Many of us who have seen “Christian paintings,” watched “Christian movies,” and heard “Christian music” may be skeptical about Christian art. As Gregory Thornbury has quipped, “Christianity is the greatest of all nouns, but the lamest of all adjectives.”
But is there a way to envision “Christian art” as something more than misty fairytale cottages or contrived plotlines where typecast God-haters join in a tearful Jesus anthem before the credits roll?
I believe there is, but it won’t happen unless we first develop a more robust theology of art. Here is a brief, two-minute sketch of what that might look like.
God Is an Artist
The first time we meet God in the story of Scripture, we meet him as an Artist. “Created” is the first verb in the first sentence on the Bible’s first page. Out of the flurry of God’s imagination, the heavens and the earth burst into existence and teem with diversity and beauty. God could have easily spoken a monochrome cosmos into being. He could have made an all-gray universe—gray planets, gray animals, gray-on-gray rainbows in a gray sky. Even oranges would be called “grays.” This Graytopia could’ve been perfectly efficient and functional from an engineering perspective. Why, then, make our multi-hued universe? Why the color spectrum? Why red strawberries, orange oranges, and yellow lemons? Why mandarinfish, peacocks, and chameleons? Because, as Genesis 1 repeats seven times, “God saw that it was good.” Evidently, God cares about more than efficiency and functionality. He also cares about beauty.
God cares about more than efficiency and functionality. He also cares about beauty.
Taylor University philosophy professor James Spiegel has made the case that when God said “it was good,” he was not making a moral, legal, political, or prudential claim. He was making an aesthetic claim. It’s not like saying that the boy who ate all his vegetables “was good” for obeying Mommy, or the Magna Carta “was good” for society, or the Large Hadron Collider “was good” for quantum research. It’s more like beholding a Titian canvas or a sunset over the Pacific and saying, “That’s good.” And God made this aesthetic declaration even before he made Adam and Eve! It follows, then, that something can be truly beautiful even if no human being is around to behold and declare it so. Beauty, then, is not merely something we as humans dream up (though thankfully we can); it’s also something we can discover, something beyond and even before us.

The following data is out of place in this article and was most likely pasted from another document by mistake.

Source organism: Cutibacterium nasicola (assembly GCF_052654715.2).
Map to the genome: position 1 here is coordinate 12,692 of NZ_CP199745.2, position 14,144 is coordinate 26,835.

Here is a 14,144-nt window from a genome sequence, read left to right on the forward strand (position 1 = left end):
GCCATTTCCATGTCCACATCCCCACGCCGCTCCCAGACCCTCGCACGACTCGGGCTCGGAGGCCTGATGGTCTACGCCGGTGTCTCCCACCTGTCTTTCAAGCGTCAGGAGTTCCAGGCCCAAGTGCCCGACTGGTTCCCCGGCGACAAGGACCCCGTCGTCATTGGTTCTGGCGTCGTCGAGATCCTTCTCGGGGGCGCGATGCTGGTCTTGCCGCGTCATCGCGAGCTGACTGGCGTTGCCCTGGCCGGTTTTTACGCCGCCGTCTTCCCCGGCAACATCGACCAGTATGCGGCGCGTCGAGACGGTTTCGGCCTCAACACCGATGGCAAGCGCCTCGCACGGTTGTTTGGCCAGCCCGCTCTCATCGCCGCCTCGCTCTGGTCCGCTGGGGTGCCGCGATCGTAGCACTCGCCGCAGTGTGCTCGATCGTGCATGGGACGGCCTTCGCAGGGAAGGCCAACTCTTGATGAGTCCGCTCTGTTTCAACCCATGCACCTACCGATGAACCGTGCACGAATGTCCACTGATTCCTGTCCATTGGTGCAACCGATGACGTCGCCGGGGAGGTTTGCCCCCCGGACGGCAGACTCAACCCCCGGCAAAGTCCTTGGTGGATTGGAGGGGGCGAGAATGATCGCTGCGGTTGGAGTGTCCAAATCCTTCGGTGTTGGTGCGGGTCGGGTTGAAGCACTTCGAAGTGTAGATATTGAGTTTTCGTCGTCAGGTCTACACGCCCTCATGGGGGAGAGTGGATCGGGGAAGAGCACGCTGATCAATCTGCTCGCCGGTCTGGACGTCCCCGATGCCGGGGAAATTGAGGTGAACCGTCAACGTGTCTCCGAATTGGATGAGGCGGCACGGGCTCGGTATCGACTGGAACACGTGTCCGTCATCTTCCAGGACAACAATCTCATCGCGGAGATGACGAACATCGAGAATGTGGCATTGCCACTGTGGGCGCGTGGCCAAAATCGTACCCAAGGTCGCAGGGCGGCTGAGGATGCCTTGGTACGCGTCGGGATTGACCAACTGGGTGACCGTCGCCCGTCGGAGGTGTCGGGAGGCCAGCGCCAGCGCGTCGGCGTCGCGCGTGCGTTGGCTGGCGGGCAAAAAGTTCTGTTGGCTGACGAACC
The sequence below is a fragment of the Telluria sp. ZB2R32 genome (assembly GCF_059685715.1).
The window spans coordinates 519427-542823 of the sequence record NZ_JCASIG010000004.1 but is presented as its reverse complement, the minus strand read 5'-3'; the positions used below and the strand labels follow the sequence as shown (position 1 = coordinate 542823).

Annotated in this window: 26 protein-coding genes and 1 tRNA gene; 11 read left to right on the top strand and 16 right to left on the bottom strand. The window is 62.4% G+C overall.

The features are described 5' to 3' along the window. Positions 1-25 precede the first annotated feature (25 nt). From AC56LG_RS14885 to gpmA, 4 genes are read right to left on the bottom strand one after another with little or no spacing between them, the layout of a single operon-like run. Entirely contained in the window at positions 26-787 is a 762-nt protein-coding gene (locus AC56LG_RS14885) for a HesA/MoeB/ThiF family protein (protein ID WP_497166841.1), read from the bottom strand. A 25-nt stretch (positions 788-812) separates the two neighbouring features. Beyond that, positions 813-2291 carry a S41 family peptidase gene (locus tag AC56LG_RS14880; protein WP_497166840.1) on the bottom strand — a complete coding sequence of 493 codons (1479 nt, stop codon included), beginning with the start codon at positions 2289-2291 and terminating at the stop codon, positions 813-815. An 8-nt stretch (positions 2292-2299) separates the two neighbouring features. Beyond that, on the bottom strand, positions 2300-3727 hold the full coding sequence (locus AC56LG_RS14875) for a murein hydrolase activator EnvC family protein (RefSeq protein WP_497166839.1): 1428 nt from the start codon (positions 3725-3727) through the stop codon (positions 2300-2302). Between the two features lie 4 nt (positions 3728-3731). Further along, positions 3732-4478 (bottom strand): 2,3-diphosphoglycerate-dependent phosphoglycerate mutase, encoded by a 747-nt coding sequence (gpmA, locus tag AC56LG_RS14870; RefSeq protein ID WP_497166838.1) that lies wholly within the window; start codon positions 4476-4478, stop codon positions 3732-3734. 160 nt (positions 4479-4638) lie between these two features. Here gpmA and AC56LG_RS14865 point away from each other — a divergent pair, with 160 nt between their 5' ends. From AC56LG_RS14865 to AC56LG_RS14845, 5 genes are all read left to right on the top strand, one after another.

We Don’t Fabricate Beauty. We Find It.
This means when the Hubble satellite left our atmosphere and started relaying space pictures back to us, there was nothing arbitrary or artificial when we collectively exhaled, “Beautiful!” When human beings over the last 30 years first beheld the sprawling fuchsia clouds of the Orion Nebula, the cobalt pupil and auburn iris of the Helix Nebula, or the somber towering gas pillars of the Eagle Nebula—with their speckles of pink fire and wispy sea-green auras—we did not fabricate beauty. We found it. They were beautiful long before Hubble left our atmosphere, and they would stay beautiful even if we all went blind tomorrow.
Why? In a biblical view of the universe, it is because God cares about beauty and declares things beautiful even when we cannot. Beauty is not merely in the eye of the beholders—us—but in the eye of the Beholder. From this perspective, we enter the world not merely to impose our ever-changing constructs of beauty on some aesthetic void. Beauty is already there, and it will impose itself on us and refashion our constructs into something more noble and towering and true, if we dare let it.
Beauty is not merely in the eye of the beholders—us—but in the eye of the Beholder.
Creativity and Christlikeness
The first command from God to a human being was to do something creative: “Name the animals.” Next come commands to be fruitful and multiply, to fill the earth and steward creation—God’s call to make something of the world. Later Bezalel and his sons live out that calling as God’s Spirit gave them the aesthetic skill to make Temple décor. Israel’s God was not worshiped in a drab, hollow cube. Then we find invitations to worship the creative God creatively: “Sing to him a new song, play skillfully on strings with loud shouts.” “Sing praises to the LORD with the lyre, with the lyre and the sound of melody.” “Praise his name with dancing” (Pss. 33:3; 98:5; 149:3).
God never limited himself to didactic prose when revealing himself to Israel. He tells multisensory truth, truth with fire-cooking meat, blood painted on doorposts, talking donkeys, vomiting fish, hungry bears, wandering goats, crucified snakes, burning plants, thunder, smoke, rocks, bugs, milk, and honey. He tells truth in vivid images—skeletons coming to life, apocalyptic sea monsters, and menstrual rags. Then there’s the prophetic performance art. Isaiah wanders naked for three years. Hosea marries a well-known harlot.
God never limited himself to didactic prose when revealing himself to Israel.
Turning to the New Testament, we learn that the masterful Creator we met in Genesis 1 is actually Jesus Christ (John 1:3; Col. 1:15–17; and Heb. 1:8–13). Glowing space nebulae, rainbows, the flavor of watermelon, and coffee beans were his idea (in creative collaboration with the Father and the Spirit). The Son took on created flesh. He spent most of his career as a tekton, a craftsman who could make both small and large-scale projects with stone, wood, and metal. Then when his public ministry started, Jesus taught mostly in parables, painting mental pictures that have lived in our imagination for more than two millennia. His greatest commandment to love God with all of ourselves includes the imaginative and creative parts too, as it most certainly did for him. Creativity and Christlikeness go hand in hand.